Ladder safety increases with tips from expert Dave Francis. 3 points of contact/control, fiberglass vs. wood, correct footwear and more are discussed.
Dave Francis works for Little Giant Ladder Systems as their National Safety Director. Dan Clark asks Dave 10 ladder questions. Topics include fall protection/prevention, sun damaged fiberglass, leveling a ladder on an uneven surface, and more.
Dave also refers to “grandpa’s ladder.” Everyone can picture this old, rickety ladder. He urges workers to avoid using it.
Mr. Francis explains that nearly all ladder accidents can be avoided if employees follow training. Don’t be lazy and try reaching difficult places with the wrong ladder, or a ladder substitute.
(:15) Dave Francis: I think almost all ladder accidents can be prevented.
(:19) Dan Clark: I have sad news. Today, someone will die falling from a ladder. Every work day, one person is killed in a ladder-related accident. Let’s try to change that.
Hi, I’m Dan Clark, and we’re talking with Dave Francis, National Safety Director of Little Giant Ladder Systems. Dave started with Little Giant assembling ladders, and for over three decades he’s been dedicated to ladder design and safety. Hi, Dave.
(:45) Dave: Good morning. How are you?
Dan: I’m doing okay. But 2000 workers are injured per day, 100 permanent disabilities per day, and one fatal per day just because of ladder accidents. Those are pretty daunting statistics.
Dave: Yeah, they’re terrible, especially if you’re a ladder manufacturer. And we want to do everything we can to change those numbers and make them better. We find that training is a big part of it, but also, we feel like we need to change ladder design as well to, maybe, prevent people from getting hurt when they do the things that we know they do, even though they’ve been trained not to.
(1:23) Dan: Well, I know ladders really haven’t changed that much, until recently. And, I know your company’s been part of that. Ah, you refer to these old ladders as “your grandpa’s ladder”
Dave: Well, when I say “grandpa’s ladders,” I think everybody gets a visual. They know exactly what I’m talking about.
Dave: You mentioned ladders haven’t changed much in design, and it’s really been hundreds of years. All other products have improved with technology.
(1:47) We know how people get hurt. They’re carrying too heavy of a ladder. They’re, ah, using the wrong ladder. They’re overreaching on their ladder. And, so, we feel like if we design products with better stability, lighter weight, easier mobility and versatility, we’ll be able to give them the right ladder for the job and help them prevent that “creative moment” when they have to figure out how to get to those hard places without breaking the rules.
(2:15) Dan: So, grandpa’s ladder usually was wood. Do they even make wood ladders anymore?
Dave: Ah, there’s still some companies regionally that make wood ladders. Used to be, all ladders were wood. There’s some inconsistencies with wood. Wood is nonconductive, but wood that’s wet becomes conductive and, so, it was difficult to maintain the integrity of the side rails and steps, and also to know whether it was conductive or nonconductive at the moment, because of the moisture.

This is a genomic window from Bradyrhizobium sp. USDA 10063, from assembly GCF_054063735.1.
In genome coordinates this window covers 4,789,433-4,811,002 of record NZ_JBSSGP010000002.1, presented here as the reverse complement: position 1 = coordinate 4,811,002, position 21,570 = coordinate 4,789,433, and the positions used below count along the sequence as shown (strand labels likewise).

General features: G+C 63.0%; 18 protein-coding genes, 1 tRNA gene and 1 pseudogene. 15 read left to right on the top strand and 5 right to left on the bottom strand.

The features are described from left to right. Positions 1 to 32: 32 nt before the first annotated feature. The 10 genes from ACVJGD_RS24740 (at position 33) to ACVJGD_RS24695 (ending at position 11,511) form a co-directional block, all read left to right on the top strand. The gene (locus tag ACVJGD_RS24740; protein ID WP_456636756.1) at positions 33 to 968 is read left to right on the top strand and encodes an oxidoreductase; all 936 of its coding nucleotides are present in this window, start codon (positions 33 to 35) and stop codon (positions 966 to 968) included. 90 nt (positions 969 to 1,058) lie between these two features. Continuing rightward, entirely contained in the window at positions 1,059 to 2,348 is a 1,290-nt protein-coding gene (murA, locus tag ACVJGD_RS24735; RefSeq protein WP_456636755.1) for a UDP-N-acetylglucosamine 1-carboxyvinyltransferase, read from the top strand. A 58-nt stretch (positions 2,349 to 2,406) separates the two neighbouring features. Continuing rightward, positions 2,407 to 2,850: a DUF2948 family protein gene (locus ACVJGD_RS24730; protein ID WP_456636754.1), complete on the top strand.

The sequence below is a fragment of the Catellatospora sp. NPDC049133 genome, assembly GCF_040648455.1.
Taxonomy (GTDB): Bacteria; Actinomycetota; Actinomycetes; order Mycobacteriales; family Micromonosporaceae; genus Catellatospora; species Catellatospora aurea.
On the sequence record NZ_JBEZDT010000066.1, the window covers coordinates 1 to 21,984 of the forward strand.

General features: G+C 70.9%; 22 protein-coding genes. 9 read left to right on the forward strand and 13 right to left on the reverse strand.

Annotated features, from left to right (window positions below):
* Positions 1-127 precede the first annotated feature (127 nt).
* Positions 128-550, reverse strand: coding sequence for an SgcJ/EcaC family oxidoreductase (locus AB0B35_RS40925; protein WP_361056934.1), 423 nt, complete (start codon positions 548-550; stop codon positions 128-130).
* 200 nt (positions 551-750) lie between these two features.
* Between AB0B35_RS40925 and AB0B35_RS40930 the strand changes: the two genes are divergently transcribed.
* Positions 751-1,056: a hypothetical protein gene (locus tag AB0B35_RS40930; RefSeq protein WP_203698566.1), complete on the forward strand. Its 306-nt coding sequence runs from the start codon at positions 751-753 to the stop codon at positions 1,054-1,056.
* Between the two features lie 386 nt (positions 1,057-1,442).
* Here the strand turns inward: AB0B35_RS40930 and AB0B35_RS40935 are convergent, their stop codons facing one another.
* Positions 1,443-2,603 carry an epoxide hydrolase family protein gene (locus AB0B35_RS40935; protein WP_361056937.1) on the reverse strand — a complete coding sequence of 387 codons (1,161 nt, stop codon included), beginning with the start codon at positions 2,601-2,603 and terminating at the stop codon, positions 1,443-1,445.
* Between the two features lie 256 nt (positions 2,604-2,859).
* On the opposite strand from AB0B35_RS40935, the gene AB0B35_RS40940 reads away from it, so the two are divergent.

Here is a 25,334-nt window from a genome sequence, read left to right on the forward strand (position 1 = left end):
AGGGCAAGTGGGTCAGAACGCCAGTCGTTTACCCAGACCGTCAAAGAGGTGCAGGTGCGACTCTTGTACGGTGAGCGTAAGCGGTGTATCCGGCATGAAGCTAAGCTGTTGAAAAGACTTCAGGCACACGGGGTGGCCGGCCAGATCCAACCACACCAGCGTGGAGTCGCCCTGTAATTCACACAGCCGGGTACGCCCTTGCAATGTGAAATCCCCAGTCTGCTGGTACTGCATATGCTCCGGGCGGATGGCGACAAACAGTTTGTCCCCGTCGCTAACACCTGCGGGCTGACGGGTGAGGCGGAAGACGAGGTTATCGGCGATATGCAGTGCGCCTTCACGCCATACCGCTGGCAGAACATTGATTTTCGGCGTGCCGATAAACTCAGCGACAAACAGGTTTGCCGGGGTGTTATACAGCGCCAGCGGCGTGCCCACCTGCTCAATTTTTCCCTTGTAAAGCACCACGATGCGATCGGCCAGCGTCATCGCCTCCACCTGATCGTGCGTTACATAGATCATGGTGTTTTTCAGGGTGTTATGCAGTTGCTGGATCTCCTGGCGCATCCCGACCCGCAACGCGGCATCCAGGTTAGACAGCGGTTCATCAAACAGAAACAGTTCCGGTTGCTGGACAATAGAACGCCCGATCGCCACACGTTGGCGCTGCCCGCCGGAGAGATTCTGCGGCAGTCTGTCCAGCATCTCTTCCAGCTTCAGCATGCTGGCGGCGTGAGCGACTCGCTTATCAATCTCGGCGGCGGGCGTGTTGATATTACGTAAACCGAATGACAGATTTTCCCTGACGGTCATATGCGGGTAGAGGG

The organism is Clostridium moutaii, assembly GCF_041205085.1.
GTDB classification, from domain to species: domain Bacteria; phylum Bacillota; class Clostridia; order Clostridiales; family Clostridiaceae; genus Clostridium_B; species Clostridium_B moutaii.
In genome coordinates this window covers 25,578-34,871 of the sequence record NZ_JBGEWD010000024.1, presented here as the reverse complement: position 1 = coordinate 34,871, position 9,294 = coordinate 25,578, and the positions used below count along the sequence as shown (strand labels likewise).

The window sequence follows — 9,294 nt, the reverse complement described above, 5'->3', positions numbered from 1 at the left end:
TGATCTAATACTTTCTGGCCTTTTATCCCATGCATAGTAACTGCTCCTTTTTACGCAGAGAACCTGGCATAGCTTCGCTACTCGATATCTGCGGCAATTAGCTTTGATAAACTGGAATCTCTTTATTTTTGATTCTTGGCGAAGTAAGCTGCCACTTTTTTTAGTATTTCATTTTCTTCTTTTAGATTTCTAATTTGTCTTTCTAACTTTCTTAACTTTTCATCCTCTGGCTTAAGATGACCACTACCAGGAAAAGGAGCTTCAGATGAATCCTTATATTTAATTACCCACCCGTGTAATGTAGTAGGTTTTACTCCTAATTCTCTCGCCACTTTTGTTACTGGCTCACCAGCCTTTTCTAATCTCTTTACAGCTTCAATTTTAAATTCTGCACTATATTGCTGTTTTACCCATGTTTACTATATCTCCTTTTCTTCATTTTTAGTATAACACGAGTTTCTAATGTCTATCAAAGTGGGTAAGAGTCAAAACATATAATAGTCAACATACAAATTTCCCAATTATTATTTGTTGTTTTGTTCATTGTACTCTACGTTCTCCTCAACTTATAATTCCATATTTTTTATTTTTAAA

(2:43) We switched to aluminum but then quickly switched from aluminum to fiberglass because fiberglass is nonconductive. And, so, most job sites will require a fiberglass ladder be used on the job, even if you’re not working on electricity. Ladders tend to be communal in nature and if you’re not using it, somebody else will. You never know who’s going grab your ladder and use it on an electrical application. So, it’s standard practice to just have fiberglass ladders on jobsites.
(3:11) Dan: Mm-hm. Well, Dave, lets go on to something called 10 ladder questions.
Dan: I’ve drawn these from some of our clients, and some of the folks around here. Some people in the construction industry. 10 ladder questions, rapid-fire. Here we go, number one. If the ladder is not level, is it okay to put a 2 x 4 under one leg?
Dave: By the standard, no. OSHA says “do not build up the low side,” that you should dig out the high side. Another alternative is a leveling device. Many companies make aftermarket leg levelers that can be attached to the side of the leg. And we provide some ladders with those levelers built right in.
(3:54) Dan: Okay. Next question. When climbing, are leather-soled shoes okay to wear?
Dave: No. I always tell people the feet on your ladder are the most important part of the setup, because that’s your contact with the ground. But YOUR feet are the second, because they’re your contact to the ladder. So you want to make sure that you have good work shoes with tread. You know, if you’re wearing dress shoes with that slick leather bottom sole, and its wet or moist at all, or there’s anything to slip on, it will make your foot slip. So, you want to avoid your ladder feet from slipping out, and you want to avoid your feet from slipping off.
(4:34) Dan: No dress shoes or high heels.
Dave: That’s correct. Or flip-flops.
Dave: We want to avoid wearing any kind of sandals. You want to wear close-toed work shoes where you’re climbing a ladder.
Dan: So, this works out for weekend warriors too. Ah, if you’re painting the house on a summer day and you’re in your flip-flops, you’re in danger.
Dave: That’s a great point. A lot of times we train for safety at work and then we come home and we throw that all away and we break those rules when we’re at home and we’re trying to get the job done fast so we can get off to that barbecue. But same rules apply.
(5:06) Dan: Next question. Fiberglass ladders. Are they really damaged by the sun?